An assembly is a collection of classes and functionality that is stored as an executable file (.exe) or a library (.dll). When you compile a .NET language such as Visual Basic 2005, your code is not compiled directly into machine language, or binary code. Instead, it is compiled into an assembly-like language known as Intermediate Language (IL). No matter which language you use (Visual Basic 2005 or C#) to create a VSTO solution, the build process compiles the code into IL. The assembly contains both IL and metadata that describes each class and its members, along with information about the assembly itself, such as the assembly name, version, and any dependencies it has.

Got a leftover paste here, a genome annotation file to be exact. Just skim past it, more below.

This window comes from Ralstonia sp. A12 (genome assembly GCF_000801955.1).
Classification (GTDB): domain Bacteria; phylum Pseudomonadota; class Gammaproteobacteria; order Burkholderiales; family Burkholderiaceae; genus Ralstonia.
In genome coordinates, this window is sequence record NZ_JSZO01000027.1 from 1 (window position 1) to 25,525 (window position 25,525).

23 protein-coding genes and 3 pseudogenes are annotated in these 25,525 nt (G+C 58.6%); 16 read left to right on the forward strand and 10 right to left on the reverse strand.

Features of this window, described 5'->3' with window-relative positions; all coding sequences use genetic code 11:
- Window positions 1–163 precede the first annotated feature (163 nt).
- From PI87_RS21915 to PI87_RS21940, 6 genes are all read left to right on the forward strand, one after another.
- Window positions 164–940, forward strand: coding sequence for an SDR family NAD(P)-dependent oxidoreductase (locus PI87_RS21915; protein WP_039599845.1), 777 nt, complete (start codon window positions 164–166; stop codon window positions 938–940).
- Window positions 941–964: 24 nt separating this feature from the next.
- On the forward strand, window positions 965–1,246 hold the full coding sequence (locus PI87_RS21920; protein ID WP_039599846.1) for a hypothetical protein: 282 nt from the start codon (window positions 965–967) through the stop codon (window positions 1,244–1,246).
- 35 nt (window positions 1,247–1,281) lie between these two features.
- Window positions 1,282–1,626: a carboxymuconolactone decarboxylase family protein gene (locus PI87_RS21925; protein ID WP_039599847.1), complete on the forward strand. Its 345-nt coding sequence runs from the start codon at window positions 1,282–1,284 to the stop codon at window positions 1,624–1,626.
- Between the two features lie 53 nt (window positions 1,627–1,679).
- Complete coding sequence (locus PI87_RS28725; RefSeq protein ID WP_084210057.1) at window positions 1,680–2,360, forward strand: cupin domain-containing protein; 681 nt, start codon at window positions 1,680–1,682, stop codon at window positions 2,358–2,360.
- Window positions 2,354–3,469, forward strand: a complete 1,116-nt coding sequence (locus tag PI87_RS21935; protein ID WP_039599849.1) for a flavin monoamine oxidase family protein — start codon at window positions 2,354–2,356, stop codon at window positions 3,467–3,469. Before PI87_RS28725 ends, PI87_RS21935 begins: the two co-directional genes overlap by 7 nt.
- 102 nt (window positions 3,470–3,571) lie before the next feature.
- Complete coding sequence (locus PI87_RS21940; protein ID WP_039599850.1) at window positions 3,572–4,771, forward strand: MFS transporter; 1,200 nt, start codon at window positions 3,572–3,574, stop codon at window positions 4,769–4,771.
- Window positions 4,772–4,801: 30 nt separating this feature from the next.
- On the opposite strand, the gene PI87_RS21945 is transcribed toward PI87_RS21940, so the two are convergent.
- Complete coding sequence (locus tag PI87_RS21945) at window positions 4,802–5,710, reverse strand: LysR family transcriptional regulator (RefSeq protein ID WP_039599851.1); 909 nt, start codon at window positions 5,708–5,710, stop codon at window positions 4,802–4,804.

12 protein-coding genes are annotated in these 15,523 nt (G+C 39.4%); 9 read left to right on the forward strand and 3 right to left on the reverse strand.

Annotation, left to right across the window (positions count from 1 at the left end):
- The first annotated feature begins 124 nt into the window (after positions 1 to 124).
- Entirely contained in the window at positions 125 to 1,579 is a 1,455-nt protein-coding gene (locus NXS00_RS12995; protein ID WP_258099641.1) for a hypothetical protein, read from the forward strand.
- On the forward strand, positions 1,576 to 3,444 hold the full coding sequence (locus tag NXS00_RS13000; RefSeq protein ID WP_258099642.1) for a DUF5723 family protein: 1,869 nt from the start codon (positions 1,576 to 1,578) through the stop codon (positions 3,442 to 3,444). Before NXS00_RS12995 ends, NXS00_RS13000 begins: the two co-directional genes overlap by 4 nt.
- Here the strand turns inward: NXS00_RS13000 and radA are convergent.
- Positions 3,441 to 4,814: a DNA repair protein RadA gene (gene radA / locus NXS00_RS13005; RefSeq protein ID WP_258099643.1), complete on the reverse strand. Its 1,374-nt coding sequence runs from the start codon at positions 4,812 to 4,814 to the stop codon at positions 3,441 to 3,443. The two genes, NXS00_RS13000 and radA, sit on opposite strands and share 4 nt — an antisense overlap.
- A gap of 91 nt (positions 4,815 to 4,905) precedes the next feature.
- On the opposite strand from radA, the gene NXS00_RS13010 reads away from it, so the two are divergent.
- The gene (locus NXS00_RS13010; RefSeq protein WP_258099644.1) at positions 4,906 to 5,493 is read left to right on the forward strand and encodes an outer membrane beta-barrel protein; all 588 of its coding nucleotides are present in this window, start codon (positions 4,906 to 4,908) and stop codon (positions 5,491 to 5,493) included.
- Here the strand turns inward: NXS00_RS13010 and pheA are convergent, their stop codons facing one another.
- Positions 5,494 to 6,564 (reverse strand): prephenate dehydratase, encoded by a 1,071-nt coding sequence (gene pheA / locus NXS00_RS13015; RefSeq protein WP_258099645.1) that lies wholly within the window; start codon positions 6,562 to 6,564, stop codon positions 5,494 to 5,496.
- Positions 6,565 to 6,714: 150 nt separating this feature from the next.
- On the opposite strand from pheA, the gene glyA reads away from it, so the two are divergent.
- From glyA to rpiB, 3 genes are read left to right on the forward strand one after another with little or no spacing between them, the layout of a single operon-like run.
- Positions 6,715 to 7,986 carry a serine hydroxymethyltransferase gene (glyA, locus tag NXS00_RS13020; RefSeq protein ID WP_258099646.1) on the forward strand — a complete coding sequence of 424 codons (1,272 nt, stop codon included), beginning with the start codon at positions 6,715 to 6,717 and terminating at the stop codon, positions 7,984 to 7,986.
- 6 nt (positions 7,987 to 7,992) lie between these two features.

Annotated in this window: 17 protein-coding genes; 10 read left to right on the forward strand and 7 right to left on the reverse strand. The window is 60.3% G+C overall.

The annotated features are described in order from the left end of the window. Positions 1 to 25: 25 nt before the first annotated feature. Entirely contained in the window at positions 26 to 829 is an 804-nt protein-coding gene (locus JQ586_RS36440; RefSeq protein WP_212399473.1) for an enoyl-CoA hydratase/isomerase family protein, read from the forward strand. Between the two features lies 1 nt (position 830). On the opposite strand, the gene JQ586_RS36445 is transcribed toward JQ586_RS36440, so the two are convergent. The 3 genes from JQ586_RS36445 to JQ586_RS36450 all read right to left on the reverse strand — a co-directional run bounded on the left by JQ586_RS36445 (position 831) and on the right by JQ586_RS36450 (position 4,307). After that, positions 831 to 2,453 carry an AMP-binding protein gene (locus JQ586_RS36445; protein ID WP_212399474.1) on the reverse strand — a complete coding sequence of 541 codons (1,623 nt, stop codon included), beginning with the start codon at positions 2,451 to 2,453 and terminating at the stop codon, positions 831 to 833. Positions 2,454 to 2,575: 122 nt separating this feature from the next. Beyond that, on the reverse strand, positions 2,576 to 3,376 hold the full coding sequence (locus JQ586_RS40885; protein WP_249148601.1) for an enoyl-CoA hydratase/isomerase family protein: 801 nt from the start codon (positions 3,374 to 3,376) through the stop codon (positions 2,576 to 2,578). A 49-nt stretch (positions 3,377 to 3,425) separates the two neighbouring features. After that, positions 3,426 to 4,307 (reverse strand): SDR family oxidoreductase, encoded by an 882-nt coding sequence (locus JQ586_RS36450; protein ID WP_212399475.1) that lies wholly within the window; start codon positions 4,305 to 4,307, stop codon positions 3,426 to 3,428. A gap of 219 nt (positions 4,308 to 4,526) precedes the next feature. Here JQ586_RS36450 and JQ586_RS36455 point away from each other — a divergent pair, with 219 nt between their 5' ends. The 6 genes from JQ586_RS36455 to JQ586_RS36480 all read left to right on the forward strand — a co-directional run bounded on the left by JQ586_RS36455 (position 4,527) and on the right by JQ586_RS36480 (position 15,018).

Assemblies can be private or shared. A private assembly normally contains code that is intended to be used by only one application. These assemblies can reside in the same folder as the application that uses them, or in a subfolder of the application. For example, when you create and build a VSTO solution, the compiled code is saved in a subfolder of your solution.

Shared assemblies, on the other hand, are designed to be shared among many applications. Because any software can access these assemblies, they should be stored in a special directory known as the global assembly cache (GAC). An example of a shared assembly is an Office primary interop assembly (PIA) described later in this chapter.

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